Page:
Biden's $5.8 TRILLION Budget: Here Are Some of the Crazy Ways He Wants to Spend Your Money

Brittany M. Hughes | April 1, 2022
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President Joe Biden's budget is stuffed full of frivolous spending, fantasy math, and more than a little insanity - all courtesy of your wallet.

If accepted by Congress  in its current form – which, thankfully, is an unlikelihood - the $5.8 trillion budget would be a 32% increase over federal spending just four years ago.

According to one breakdown by the Heritage Foundation, the plan would see $72.7 trillion in spending over the next decade — averaging more than $1.4 trillion in higher annual spending. And while the budget consists of nearly $6 trillion in spending, it anticipates only $4.64 trillion in revenue, leaving a deficit of about $1.1 trillion.

Which means, as usual, more borrowing.

The Heritage Foundation estimates that debt would balloon from today’s $30.2 trillion to more than $44.8 trillion over the next 10 years, and that “[a]nnual budget deficits would start at $1.2 trillion in fiscal year 2023 and rise to $1.8 trillion by 2032.”

Which begs the question: where would all this money be going, that justifies spending ourselves straight into the poorhouse?

Well, here are just a few of the extravagant increases Biden’s budget includes:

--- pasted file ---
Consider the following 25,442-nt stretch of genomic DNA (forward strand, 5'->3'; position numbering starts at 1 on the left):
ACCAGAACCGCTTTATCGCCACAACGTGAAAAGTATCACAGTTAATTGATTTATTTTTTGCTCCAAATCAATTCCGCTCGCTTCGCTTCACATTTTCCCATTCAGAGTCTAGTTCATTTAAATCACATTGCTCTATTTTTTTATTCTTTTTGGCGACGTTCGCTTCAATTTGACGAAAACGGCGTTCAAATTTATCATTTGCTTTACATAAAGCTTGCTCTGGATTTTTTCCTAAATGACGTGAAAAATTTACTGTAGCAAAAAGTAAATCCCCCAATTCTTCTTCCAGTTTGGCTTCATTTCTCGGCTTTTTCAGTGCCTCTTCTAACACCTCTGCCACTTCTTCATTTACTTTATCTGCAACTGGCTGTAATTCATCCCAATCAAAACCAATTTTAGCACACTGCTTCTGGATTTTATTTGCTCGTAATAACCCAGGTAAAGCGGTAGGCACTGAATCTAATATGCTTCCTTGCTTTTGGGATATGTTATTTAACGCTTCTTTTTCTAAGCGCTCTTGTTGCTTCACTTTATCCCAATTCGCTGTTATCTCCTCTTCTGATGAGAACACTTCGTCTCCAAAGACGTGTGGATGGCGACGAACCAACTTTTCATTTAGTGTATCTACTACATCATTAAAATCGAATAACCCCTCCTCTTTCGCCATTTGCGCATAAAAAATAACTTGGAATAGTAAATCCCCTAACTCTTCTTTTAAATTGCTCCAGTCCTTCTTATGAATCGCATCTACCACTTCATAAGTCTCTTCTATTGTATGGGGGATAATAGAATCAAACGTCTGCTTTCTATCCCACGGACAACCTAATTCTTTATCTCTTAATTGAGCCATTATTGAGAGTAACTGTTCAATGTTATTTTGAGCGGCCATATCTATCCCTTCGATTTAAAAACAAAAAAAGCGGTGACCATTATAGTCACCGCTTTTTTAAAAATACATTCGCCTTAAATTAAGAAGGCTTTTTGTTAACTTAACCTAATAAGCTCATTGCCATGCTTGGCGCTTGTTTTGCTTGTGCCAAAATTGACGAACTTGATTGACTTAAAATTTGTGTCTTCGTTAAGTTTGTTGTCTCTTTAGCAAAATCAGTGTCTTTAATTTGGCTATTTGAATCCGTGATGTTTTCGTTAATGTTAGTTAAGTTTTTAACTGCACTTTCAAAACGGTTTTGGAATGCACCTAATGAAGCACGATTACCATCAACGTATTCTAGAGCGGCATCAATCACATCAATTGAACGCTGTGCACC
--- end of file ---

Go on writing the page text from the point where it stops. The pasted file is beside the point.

• $65 billion for the Department of Energy to upgrade infrastructure including thousands of electric school buses
  • $45 billion in total climate change spending
  • $1.4 billion to deploy a nationwide, publicly-accessible network of electric vehicle chargers and other alternative fueling infrastructure
  • $1.4 million to launch an Office for Environmental Justice
  • Another $1.6 billion for the TSA
  • $1.6 billion for immigration judges (not border security) to process illegal aliens - $621 million more than in 2021
  • $1 billion to support Violence Against Women Act of 1994 programs – nearly twice as much as in 2021 –  including support for transgender survivors, building community-based organizational capacity, combat online harassment and abuse, and address emerging issues in gender-based violence.
  • $10 billion to assist with refugee resettlement programs around the world
  • $2.6 billion to advance gender equity and equality around the world

To accomplish all this, the plan proposes raising corporate taxes (have fun with that, American workers) and raising the tax rate for the top 1% of earners making $540,000 and above.

And - for those of you doing the quick math - no, that won't be nearly enough.